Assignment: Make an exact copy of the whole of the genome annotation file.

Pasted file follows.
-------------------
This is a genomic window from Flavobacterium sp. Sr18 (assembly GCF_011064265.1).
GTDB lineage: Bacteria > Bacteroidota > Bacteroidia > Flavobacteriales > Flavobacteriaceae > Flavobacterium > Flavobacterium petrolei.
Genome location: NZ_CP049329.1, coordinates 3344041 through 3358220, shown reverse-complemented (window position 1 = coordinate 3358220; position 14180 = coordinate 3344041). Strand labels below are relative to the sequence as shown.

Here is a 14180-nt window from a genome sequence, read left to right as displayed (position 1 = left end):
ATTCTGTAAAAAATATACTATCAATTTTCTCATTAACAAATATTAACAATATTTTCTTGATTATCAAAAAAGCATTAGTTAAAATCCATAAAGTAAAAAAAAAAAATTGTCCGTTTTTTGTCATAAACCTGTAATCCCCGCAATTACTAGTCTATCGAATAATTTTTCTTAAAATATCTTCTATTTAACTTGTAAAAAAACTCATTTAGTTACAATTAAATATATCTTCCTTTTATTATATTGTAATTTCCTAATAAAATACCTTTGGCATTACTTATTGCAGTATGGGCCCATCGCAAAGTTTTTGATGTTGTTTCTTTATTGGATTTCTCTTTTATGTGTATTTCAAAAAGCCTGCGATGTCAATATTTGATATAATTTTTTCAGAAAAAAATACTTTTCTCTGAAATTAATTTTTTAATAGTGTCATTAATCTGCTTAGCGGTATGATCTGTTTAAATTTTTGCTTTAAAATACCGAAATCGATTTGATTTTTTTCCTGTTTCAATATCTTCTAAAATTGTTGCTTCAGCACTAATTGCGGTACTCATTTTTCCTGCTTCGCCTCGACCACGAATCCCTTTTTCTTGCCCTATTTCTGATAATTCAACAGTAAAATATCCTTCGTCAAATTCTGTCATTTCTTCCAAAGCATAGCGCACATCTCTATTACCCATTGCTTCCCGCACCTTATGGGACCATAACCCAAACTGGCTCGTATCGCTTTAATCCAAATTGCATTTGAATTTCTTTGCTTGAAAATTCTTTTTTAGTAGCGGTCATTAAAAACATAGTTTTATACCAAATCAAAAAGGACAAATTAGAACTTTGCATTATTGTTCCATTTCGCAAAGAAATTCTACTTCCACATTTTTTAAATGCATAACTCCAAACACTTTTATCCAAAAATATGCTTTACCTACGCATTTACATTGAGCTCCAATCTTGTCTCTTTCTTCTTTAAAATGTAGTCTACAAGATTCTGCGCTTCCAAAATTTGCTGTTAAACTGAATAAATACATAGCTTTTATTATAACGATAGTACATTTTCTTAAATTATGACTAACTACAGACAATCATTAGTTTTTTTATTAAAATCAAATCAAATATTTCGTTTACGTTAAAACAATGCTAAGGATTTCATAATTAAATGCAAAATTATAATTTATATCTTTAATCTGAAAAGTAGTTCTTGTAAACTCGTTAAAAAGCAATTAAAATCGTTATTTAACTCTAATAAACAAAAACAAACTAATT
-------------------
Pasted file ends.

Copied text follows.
This is a genomic window from Flavobacterium sp. Sr18 (assembly GCF_011064265.1).
GTDB lineage: Bacteria > Bacteroidota > Bacteroidia > Flavobacteriales > Flavobacteriaceae > Flavobacterium > Flavobacterium petrolei.
Genome location: NZ_CP049329.1, coordinates 3344041 through 3358220, shown reverse-complemented (window position 1 = coordinate 3358220; position 14180 = coordinate 3344041). Strand labels below are relative to the sequence as shown.

Here is a 14180-nt window from a genome sequence, read left to right as displayed (position 1 = left end):
ATTCTGTAAAAAATATACTATCAATTTTCTCATTAACAAATATTAACAATATTTTCTTGATTATCAAAAAAGCATTAGTTAAAATCCATAAAGTAAAAAAAAAAAATTGTCCGTTTTTTGTCATAAACCTGTAATCCCCGCAATTACTAGTCTATCGAATAATTTTTCTTAAAATATCTTCTATTTAACTTGTAAAAAAACTCATTTAGTTACAATTAAATATATCTTCCTTTTATTATATTGTAATTTCCTAATAAAATACCTTTGGCATTACTTATTGCAGTATGGGCCCATCGCAAAGTTTTTGATGTTGTTTCTTTATTGGATTTCTCTTTTATGTGTATTTCAAAAAGCCTGCGATGTCAATATTTGATATAATTTTTTCAGAAAAAAATACTTTTCTCTGAAATTAATTTTTTAATAGTGTCATTAATCTGCTTAGCGGTATGATCTGTTTAAATTTTTGCTTTAAAATACCGAAATCGATTTGATTTTTTTCCTGTTTCAATATCTTCTAAAATTGTTGCTTCAGCACTAATTGCGGTACTCATTTTTCCTGCTTCGCCTCGACCACGAATCCCTTTTTCTTGCCCTATTTCTGATAATTCAACAGTAAAATATCCTTCGTCAAATTCTGTCATTTCTTCCAAAGCATAGCGCACATCTCTATTACCCATTGCTTCCCGCACCTTATGGGACCATAACCCAAACTGGCTCGTATCGCTTTAATCCAAATTGCATTTGAATTTCTTTGCTTGAAAATTCTTTTTTAGTAGCGGTCATTAAAAACATAGTTTTATACCAAATCAAAAAGGACAAATTAGAACTTTGCATTATTGTTCCATTTCGCAAAGAAATTCTACTTCCACATTTTTTAAATGCATAACTCCAAACACTTTTATCCAAAAATATGCTTTACCTACGCATTTACATTGAGCTCCAATCTTGTCTCTTTCTTCTTTAAAATGTAGTCTACAAGATTCTGCGCTTCCAAAATTTGCTGTTAAACTGAATAAATACATAGCTTTTATTATAACGATAGTACATTTTCTTAAATTATGACTAACTACAGACAATCATTAGTTTTTTTATTAAAATCAAATCAAATATTTCGTTTACGTTAAAACAATGCTAAGGATTTCATAATTAAATGCAAAATTATAATTTATATCTTTAATCTGAAAAGTAGTTCTTGTAAACTCGTTAAAAAGCAATTAAAATCGTTATTTAACTCTAATAAACAAAAACAAACTAATT